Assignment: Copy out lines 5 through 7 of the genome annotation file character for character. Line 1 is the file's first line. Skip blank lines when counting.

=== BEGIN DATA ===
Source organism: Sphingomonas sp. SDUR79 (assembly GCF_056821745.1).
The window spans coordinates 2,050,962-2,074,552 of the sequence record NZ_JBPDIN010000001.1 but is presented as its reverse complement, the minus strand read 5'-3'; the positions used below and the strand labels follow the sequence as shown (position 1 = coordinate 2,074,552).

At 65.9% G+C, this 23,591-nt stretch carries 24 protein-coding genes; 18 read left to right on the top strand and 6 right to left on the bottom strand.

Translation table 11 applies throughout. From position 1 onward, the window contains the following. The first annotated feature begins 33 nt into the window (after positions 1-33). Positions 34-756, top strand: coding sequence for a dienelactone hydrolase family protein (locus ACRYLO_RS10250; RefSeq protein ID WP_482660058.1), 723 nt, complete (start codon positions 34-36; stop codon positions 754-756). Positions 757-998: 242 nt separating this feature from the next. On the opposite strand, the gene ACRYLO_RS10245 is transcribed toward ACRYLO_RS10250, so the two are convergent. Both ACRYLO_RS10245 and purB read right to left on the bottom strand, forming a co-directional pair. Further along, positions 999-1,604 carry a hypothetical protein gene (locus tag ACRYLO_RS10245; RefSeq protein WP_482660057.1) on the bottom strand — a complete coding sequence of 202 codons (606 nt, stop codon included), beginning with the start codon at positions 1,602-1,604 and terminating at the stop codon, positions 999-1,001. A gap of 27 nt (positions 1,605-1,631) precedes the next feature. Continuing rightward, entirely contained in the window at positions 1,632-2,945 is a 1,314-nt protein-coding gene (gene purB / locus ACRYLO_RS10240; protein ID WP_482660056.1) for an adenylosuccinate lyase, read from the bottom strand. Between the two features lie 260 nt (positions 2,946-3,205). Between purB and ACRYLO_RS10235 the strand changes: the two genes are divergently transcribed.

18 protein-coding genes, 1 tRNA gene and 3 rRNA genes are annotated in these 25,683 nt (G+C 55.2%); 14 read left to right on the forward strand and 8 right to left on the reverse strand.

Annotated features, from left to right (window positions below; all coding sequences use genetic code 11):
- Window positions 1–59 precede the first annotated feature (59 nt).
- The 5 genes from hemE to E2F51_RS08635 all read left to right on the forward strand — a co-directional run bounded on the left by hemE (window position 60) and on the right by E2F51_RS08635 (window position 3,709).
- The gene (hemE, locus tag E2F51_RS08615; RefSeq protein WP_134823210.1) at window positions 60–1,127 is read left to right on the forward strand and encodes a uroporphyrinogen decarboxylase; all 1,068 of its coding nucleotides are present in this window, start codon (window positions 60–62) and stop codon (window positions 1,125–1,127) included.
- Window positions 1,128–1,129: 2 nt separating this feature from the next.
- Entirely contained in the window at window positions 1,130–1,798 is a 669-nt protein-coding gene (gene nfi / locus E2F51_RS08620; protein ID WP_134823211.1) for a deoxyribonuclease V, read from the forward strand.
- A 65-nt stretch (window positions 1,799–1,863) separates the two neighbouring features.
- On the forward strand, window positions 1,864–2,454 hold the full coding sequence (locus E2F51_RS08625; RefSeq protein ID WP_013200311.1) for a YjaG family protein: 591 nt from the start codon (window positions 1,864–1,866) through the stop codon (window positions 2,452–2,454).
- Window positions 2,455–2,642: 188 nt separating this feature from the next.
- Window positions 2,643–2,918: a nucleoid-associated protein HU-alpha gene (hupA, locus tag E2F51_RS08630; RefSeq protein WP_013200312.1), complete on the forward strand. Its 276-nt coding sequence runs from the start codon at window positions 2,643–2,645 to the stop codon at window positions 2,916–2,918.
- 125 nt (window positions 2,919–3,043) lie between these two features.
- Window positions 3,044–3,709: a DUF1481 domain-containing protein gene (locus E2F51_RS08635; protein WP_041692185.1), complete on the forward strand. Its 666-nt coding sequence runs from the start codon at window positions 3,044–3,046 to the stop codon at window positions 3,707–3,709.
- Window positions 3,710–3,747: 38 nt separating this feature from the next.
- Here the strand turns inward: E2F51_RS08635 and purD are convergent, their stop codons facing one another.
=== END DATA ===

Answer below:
18 protein-coding genes, 1 tRNA gene and 3 rRNA genes are annotated in these 25,683 nt (G+C 55.2%); 14 read left to right on the forward strand and 8 right to left on the reverse strand.

Annotated features, from left to right (window positions below; all coding sequences use genetic code 11):
- Window positions 1–59 precede the first annotated feature (59 nt).